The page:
According to the SEC Complaint, in China the FCPA violations centered around various sales representatives who submitted false expense reports to cover bribes which were paid or their supervisors who instructed them to do so. The SEC Complaint noted that although the dollar amounts for the gifts provided to Chinese officials “generally small, the improper payments were wide-spread throughout the [Chinese] subsidiary.” To prevent such actions, a company must train its employees about the requirements of the FCPA, or any other relevant anti-corruption law, regarding what is and is not allowed under such laws. A company must then follow up to monitor and audit such activities. In a sales model which is employee based, internal audit must review the expense reports of its sales representatives as they represent the highest risk of corruption.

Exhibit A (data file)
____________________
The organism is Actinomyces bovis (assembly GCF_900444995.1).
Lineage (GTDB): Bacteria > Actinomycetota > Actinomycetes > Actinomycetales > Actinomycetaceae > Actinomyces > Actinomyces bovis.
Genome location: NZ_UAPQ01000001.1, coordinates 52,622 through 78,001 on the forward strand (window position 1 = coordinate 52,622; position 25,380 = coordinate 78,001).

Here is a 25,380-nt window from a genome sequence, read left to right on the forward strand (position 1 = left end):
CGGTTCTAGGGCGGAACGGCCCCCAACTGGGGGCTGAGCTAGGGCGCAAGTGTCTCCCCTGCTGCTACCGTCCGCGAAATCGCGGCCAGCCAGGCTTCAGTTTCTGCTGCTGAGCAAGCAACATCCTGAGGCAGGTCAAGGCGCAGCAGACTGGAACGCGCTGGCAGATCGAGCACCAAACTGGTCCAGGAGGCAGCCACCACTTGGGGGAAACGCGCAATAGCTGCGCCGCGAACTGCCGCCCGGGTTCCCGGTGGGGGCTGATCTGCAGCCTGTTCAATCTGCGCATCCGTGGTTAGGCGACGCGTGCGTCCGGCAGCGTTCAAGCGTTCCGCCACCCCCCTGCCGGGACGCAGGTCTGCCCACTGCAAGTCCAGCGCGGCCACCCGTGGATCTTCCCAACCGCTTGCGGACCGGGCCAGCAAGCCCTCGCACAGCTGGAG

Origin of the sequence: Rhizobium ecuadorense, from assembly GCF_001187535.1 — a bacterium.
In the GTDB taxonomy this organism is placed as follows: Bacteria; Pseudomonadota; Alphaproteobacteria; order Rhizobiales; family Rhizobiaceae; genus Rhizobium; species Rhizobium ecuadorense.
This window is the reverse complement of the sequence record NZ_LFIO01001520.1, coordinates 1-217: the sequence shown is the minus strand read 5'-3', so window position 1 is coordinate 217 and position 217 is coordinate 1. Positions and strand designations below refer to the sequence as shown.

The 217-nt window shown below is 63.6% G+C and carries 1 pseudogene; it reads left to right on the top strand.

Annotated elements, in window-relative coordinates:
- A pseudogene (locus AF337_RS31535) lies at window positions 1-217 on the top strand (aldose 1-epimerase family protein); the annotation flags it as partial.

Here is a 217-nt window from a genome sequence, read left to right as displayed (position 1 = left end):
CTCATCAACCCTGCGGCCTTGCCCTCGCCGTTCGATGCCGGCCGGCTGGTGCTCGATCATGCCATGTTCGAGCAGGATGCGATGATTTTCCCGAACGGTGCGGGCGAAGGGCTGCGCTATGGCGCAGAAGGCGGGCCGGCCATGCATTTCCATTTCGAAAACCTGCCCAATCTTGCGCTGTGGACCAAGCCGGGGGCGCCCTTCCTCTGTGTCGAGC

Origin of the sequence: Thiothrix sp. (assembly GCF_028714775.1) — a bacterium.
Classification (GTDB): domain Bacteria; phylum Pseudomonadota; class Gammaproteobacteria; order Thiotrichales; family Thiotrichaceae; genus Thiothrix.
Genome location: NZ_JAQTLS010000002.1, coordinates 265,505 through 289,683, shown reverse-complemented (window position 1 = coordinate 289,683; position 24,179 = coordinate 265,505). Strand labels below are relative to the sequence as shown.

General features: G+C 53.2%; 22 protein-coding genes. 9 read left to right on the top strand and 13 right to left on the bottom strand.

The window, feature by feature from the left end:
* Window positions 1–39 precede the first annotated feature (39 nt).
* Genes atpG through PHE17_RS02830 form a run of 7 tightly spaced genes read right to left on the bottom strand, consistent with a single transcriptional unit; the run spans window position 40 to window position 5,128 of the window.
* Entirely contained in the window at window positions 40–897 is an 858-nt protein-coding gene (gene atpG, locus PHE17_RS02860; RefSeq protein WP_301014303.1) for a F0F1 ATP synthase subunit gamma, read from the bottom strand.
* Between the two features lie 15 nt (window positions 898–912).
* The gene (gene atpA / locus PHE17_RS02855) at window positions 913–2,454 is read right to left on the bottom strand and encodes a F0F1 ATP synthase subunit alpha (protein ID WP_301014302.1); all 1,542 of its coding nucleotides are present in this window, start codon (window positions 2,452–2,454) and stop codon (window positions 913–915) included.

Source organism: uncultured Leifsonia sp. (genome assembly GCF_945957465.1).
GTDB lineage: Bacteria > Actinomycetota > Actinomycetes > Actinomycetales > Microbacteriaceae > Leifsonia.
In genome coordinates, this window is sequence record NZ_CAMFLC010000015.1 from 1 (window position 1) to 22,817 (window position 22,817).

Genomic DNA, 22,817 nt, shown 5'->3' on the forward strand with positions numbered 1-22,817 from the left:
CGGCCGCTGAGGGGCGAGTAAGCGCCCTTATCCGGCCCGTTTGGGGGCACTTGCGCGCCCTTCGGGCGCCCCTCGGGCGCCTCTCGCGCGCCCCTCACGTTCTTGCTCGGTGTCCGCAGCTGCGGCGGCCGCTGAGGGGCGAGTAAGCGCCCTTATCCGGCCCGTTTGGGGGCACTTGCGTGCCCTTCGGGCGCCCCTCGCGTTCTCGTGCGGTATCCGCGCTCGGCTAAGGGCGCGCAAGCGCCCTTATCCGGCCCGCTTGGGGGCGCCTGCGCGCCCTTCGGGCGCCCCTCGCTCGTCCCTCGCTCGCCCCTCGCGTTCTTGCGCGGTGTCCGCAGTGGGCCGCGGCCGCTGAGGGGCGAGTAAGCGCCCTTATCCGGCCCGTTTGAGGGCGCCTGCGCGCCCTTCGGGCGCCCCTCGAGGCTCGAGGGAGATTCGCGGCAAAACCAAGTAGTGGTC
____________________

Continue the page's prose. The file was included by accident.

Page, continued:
In Brazil, Lilly used the distributor model to market its drugs through third-party distributors who then resold these products to public and private entities. As noted by Matt Ellis, in his post entitled “Eli Lilly’s Distributor in Brazil: The Non-Obvious FCPA Risk”, the discounts that distributors typically receive from manufacturers such as Lilly can be problematic under the FCPA because “enforcement officials can see these discounts as potential “loose money” that can be used for bribe payments. This is especially the case when the distributor is engaging in other activities on behalf of the producer, like marketing, licensing, and customs clearance.” This was the situation that Lilly found itself in as the standard range of discounts given to distributors was “between 6.5% and 15%, with the majority of distributors in Brazil receiving a 10% discount” but in early 2007, at the request of a Lilly sales manager, the company awarded an unusually high discount of between 17% and 19% to a distributor for the sale of a Lilly drug to the government of one of the states of Brazil. The distributor used approximately 6% of this additional discount to create a fund to pay Brazilian government representatives to purchase the Lilly drugs from him.